Guest Article: Dr. Olson asks if we’re looking at healthcare IT to solve the right clinical problems

A physician friend of mine, Dr. Richard Olson ("Rich") of Gainesville, GA, and I often discuss healthcare IT issues over e-mail. He is a thoughtful, caring surgeon in private practice who has been involved in health IT issues for decades (as a consumer of them and on multiple selection committees for products at various hospitals). He definitely knows his stuff. Recently Rich sent me a note wondering about whether or not the years of healthcare IT that has been applied was in the best manner to help patient outcomes and improve clinical care. I thought it was a great question and since I’m not bright enough to answer it alone I thought I’d open it up to the rest of the readers of this blog to see what they thought. Please drop comments here to let Rich know what you think.

Here’s the complete text of the question Dr. Olson posed:

On recently I was pitched a book titled "CHI Remixed" about computer human interaction (CHI). I began to wonder whether the traditional informatics field has blinders on and is trying to automate too much of the textual work. Based on the effort I spend as a clinician each day, the patient/physician-provider communication process is what I need help with.

If the computer helped me translate the layman’s language into ‘medicalese’, not jargon, but description based on physiologic understanding, and vice versa to the patient, we would be ON to something. Traditional informatics looks to start AFTER all that face time with the patient, then ask me to click or type in data to populate the database, enter orders, and to what end? So that a machine structures all decisions, and my choices can supervised by an automated process?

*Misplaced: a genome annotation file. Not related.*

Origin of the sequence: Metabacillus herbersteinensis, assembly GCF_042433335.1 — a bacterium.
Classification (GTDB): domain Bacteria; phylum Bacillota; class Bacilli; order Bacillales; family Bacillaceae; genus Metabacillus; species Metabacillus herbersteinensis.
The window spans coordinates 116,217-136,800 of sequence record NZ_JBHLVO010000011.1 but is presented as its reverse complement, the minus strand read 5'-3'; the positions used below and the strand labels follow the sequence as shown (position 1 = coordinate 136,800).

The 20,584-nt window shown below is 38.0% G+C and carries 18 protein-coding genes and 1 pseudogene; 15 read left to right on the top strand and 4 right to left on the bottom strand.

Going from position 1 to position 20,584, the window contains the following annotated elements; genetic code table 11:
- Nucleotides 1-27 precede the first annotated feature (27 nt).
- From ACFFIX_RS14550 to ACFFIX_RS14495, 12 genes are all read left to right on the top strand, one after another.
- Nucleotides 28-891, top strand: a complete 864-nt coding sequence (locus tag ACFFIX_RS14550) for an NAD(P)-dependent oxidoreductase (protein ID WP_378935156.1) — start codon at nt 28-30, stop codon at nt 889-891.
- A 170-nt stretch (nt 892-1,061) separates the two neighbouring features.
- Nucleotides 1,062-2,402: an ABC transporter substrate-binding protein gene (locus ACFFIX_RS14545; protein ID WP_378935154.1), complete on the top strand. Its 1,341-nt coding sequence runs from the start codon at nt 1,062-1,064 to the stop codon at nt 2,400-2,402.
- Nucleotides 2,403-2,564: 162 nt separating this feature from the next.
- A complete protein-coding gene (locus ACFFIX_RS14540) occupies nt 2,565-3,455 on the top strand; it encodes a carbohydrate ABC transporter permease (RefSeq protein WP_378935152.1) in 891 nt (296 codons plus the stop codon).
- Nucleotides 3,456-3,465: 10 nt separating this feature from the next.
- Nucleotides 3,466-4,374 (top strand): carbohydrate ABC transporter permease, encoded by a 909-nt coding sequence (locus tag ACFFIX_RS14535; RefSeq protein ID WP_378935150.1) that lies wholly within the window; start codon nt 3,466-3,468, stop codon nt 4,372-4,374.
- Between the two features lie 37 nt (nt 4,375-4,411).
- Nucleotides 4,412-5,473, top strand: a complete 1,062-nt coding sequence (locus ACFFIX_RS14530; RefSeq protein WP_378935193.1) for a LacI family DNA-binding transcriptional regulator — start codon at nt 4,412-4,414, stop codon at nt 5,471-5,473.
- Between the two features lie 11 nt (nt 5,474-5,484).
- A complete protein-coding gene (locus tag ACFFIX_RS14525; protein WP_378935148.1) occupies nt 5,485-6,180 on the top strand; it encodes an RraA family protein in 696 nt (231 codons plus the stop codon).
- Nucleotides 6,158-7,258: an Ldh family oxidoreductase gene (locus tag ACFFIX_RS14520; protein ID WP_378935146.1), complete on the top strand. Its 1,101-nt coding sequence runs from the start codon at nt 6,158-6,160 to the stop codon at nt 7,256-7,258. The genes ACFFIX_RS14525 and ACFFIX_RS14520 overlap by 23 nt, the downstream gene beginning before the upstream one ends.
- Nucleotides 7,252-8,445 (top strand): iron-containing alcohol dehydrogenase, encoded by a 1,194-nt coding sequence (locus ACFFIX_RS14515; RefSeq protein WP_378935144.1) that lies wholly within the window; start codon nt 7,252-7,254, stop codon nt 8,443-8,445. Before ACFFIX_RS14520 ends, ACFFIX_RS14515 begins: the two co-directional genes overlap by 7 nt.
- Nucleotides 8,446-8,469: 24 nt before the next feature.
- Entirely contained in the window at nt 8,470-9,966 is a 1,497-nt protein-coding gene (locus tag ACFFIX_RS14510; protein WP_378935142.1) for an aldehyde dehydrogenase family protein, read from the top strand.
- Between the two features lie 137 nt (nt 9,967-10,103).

If the academic discipline of CHI (see for example, were to begin with the patient/physician relationship, and not the traditional textual medical record as its starting point, I wonder what direction the field would take. I think we would see more image-based communication (words just don’t convey understanding of many processes as well as pictures, diagrams, or video). Furthermore, the time pressure of the office appointment could be reduced, if a patient, if educated well enough, could take time for independent or family study of "what the doctor said" and logged on the Personal Health Record and went from there to online or other resources, before coming back for discussion, or other online interaction.

Data entry for analysis could be a role performed by a new class of technical worker, a glorified transcriptionist, who can work with the digital voice record, and fill in the blanks for the information system for all purposes: billing, performance improvement, public health, and subsequent clinical care. Doctors could spend their valuable time doing what we do best, in one on one time with patients and family, in an emotionally highly charged environment, inherently not very structured and unique to each individual patient (for most of us.) I pity the doc cranking the same old crank day after day – the cataract guy for example.

The standard practice of medicine also is rather isolated for the physician, with an appeal for help or consultation kind of a big deal. Without so much infatuation with artificial intelligence, we might focus instead on having records available for review by a trusted mentor. This would provide a much needed opportunity to enhance quality of care using the EHR and technology to facilitate good old regular human cognition. Pathologists routinely send out tough cases for consultation, but never do our radiologists, or internists, or surgeons for that matter. We now have information and communication systems to do so, but no reimbursement allowance to fund that at this time.